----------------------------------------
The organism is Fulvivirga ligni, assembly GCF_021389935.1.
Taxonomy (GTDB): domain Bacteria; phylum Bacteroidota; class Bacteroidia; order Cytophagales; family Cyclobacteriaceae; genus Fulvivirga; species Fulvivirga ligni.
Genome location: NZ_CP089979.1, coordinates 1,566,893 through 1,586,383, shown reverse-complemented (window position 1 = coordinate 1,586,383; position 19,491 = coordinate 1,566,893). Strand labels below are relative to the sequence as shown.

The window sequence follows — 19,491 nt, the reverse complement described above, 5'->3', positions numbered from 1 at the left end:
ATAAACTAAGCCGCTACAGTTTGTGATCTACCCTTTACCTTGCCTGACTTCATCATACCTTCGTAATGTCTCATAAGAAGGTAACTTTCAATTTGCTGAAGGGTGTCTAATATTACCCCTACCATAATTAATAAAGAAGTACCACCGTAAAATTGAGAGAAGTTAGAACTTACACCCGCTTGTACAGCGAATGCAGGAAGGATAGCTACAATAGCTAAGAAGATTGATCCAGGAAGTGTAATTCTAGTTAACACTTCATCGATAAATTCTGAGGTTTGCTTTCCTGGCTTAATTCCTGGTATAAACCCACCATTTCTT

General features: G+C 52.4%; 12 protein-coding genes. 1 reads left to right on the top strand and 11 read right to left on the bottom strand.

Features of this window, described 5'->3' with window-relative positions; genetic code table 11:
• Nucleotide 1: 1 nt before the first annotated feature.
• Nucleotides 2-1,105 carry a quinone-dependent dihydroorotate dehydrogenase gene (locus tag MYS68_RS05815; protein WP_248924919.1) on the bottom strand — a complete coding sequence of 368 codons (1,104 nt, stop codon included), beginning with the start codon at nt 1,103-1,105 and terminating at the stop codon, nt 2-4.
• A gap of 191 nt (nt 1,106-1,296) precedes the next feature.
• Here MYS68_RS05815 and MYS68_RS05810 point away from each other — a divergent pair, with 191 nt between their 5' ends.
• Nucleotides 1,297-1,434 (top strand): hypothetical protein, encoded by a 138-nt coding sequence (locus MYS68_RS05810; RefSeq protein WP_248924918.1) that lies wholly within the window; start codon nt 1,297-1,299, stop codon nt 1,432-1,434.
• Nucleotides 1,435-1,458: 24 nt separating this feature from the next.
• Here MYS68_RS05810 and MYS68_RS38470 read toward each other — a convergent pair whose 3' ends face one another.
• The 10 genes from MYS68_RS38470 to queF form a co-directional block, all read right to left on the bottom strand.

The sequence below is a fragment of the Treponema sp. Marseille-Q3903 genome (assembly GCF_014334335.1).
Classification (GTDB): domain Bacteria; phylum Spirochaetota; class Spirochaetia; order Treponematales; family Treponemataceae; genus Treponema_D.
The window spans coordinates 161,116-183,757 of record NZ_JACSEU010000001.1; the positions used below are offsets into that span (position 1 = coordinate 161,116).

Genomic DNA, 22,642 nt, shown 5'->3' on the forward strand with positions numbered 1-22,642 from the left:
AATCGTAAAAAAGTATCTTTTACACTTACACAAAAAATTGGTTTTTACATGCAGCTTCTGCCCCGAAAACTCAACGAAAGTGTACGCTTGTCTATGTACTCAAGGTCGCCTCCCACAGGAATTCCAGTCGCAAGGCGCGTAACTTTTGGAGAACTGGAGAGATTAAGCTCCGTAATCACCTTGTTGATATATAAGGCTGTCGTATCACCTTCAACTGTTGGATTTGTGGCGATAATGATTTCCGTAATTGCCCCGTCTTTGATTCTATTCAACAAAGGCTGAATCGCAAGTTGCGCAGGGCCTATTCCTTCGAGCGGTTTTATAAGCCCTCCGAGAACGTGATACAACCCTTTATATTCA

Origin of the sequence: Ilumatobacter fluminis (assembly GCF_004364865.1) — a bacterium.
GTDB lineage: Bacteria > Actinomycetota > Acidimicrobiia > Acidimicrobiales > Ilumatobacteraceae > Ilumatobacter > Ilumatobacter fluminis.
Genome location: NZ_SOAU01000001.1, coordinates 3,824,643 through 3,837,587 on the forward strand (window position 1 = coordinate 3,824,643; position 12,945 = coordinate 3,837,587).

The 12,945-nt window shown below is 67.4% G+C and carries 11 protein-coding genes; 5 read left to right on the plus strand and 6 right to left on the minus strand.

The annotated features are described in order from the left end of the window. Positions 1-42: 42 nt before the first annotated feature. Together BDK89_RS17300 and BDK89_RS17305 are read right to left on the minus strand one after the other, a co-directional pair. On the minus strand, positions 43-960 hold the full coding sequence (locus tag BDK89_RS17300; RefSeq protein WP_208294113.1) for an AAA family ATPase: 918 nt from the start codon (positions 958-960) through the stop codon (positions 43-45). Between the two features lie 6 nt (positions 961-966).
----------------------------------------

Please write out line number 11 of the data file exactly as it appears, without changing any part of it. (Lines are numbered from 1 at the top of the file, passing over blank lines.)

• Here MYS68_RS05815 and MYS68_RS05810 point away from each other — a divergent pair, with 191 nt between their 5' ends.